Quinoa (pronounced “KEEN-wah”), certainly the “it” girl of the whole-grain world for quite some time now, is actually a seed, but it’s treated and cooked like a whole grain. It’s mild and delicious, with a satisfying texture, and it takes beautifully to all kinds of seasonings. It’s got a crazy-high protein count (8 grams of protein per 1/2 cup of cooked quinoa), so it’s a boon to vegetarians and vegans; it contains a nice dose of fiber. Quinoa is also gluten-free. It’s quite popular these days, but actually it was a staple in the diet of the ancient Incas because it was able to grow in the high altitude of the Andes. It also cooks up much more quickly than most other whole grains, and any of us who have stood watching a pot of brown rice take its own sweet time to become tender will appreciate that. Read more
The best move when hosting a party: Make food that guests can eat with their hands. When they’re mingling and/or seats are limited, juggling a plate filled with food and using a fork and knife can be awkward. You’ll want to serve something hand-held that they can polish off in a couple of bites. Sliders are the solution. And somewhere on our list of favorite recipes is a slider you should be making next Sunday (February 7) for the biggest game of the year.
Leave it to Jeff Mauro to prove that most things are just as good, if not better, in sandwich form. His take on Buffalo chicken has everything you love about the wings — hot-sauce glaze, blue cheese and ranch dressing — plus soft and fluffy bread, like Hawaiian or Parker House rolls.
Peanut butter and banana: It’s a combination that some of us know and love, while others may turn up their noses at the mere thought of it. For those of you who have experienced the magic that takes place when sweet, ripe banana and salty-smooth peanut butter collide, get ready to add a few ideas to your recipe arsenal — beyond the basic PB&B on white bread. For the skeptics: Stay with us, as there’s some seriously comforting stuff ahead.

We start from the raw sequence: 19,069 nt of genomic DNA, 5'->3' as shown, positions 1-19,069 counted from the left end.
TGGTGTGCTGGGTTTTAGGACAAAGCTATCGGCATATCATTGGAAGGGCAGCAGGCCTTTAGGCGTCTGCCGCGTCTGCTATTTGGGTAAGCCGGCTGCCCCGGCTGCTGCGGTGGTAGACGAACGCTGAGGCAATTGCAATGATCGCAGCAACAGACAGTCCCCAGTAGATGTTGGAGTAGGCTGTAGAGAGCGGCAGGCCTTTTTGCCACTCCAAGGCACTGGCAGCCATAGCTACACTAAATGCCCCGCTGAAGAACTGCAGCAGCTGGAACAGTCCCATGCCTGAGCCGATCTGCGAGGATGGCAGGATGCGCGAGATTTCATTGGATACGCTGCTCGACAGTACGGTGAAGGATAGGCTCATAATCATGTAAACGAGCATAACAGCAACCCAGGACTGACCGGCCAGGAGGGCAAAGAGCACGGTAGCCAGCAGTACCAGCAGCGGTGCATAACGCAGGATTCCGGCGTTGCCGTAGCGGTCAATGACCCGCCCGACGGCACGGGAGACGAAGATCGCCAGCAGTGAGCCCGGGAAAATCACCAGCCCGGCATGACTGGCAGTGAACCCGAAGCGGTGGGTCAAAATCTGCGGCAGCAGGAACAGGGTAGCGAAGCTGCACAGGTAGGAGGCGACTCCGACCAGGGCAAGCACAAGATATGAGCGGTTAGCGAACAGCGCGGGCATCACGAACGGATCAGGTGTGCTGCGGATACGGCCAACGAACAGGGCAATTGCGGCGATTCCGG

Grilled Banana S’mores (pictured at top)
Where have you been all our lives? This take on the traditional campfire treat features peanut butter and grilled banana slices in place of chocolate — because sometimes even a classic could use a remix. Once the bananas are soft and slightly charred, toast the marshmallows while the grill is still hot. Perfection.
While most lasagna recipes are relegated to weekend cooking, when you have the time to devote to a slow-simmering sauce and baked casserole, this showstopping how-to from Food Network Magazine is set to change that with the help of one key kitchen tool: the slow cooker.
Thanks to this trusty machine, you can simply assemble this Spinach and Mushroom Lasagna in the afternoon and then come back to a ready-to-eat dinner hours later. Just like a traditional lasagna, this hearty recipe comes together with plenty of decadent cheese — including a creamy ricotta-herb mixture studded with spinach and earthy mushrooms, as well as gooey mozzarella — but instead of being built in a baking pan, it’s layered right in the slow cooker. Bonus: There’s no need to make a tomato sauce from scratch. Pick up your favorite jar of marinara instead, and let it shine in this top-rated supper.
No matter if you’re digging out from this weekend’s wintry wallop or simply looking for a cozy dish to transform your Sunday supper, chili is the answer to all of your must-get-warm-right-now needs. Not only is chili packed with hearty meat and beans, but it’s also simple to prepare: Just layer the ingredients in a pot and let it all simmer until the flavors become one savory meal. Check out Food Network’s best chili recipes, below, each an easy how-to sure to help you beat January’s blustery chill.
Pat’s Famous Beef and Pork Chili (pictured above)
Thanks to a base of apple-wood-smoked bacon and a spice blend featuring chili powders, ground cumin and smoked paprika, there’s no shortage of bold flavors in this top-rated recipe, made extra hefty by two kinds of ground meat: beef and pork.